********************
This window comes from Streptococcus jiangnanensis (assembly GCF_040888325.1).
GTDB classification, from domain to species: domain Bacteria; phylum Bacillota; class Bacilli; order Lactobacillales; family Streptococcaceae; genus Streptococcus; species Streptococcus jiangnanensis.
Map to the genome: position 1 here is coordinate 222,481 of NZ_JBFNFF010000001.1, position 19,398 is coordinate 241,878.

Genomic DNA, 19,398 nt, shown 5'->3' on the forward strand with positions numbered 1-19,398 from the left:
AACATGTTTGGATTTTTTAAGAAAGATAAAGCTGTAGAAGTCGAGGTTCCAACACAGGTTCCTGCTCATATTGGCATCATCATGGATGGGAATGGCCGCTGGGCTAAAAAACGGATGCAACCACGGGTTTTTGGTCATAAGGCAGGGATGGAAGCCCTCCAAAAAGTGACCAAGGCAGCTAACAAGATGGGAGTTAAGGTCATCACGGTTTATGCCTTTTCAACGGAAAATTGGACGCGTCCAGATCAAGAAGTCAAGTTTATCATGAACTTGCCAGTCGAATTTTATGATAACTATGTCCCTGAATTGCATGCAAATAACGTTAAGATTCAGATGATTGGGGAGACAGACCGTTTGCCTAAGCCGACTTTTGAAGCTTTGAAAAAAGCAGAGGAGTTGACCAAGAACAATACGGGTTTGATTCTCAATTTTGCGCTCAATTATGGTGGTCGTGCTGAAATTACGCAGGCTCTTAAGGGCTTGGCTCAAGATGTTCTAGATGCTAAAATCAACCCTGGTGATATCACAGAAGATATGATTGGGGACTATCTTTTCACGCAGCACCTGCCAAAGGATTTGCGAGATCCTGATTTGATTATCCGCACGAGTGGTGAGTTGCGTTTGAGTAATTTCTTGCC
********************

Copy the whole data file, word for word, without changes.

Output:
This window comes from Streptococcus jiangnanensis (assembly GCF_040888325.1).
GTDB classification, from domain to species: domain Bacteria; phylum Bacillota; class Bacilli; order Lactobacillales; family Streptococcaceae; genus Streptococcus; species Streptococcus jiangnanensis.
Map to the genome: position 1 here is coordinate 222,481 of NZ_JBFNFF010000001.1, position 19,398 is coordinate 241,878.

Genomic DNA, 19,398 nt, shown 5'->3' on the forward strand with positions numbered 1-19,398 from the left:
AACATGTTTGGATTTTTTAAGAAAGATAAAGCTGTAGAAGTCGAGGTTCCAACACAGGTTCCTGCTCATATTGGCATCATCATGGATGGGAATGGCCGCTGGGCTAAAAAACGGATGCAACCACGGGTTTTTGGTCATAAGGCAGGGATGGAAGCCCTCCAAAAAGTGACCAAGGCAGCTAACAAGATGGGAGTTAAGGTCATCACGGTTTATGCCTTTTCAACGGAAAATTGGACGCGTCCAGATCAAGAAGTCAAGTTTATCATGAACTTGCCAGTCGAATTTTATGATAACTATGTCCCTGAATTGCATGCAAATAACGTTAAGATTCAGATGATTGGGGAGACAGACCGTTTGCCTAAGCCGACTTTTGAAGCTTTGAAAAAAGCAGAGGAGTTGACCAAGAACAATACGGGTTTGATTCTCAATTTTGCGCTCAATTATGGTGGTCGTGCTGAAATTACGCAGGCTCTTAAGGGCTTGGCTCAAGATGTTCTAGATGCTAAAATCAACCCTGGTGATATCACAGAAGATATGATTGGGGACTATCTTTTCACGCAGCACCTGCCAAAGGATTTGCGAGATCCTGATTTGATTATCCGCACGAGTGGTGAGTTGCGTTTGAGTAATTTCTTGCC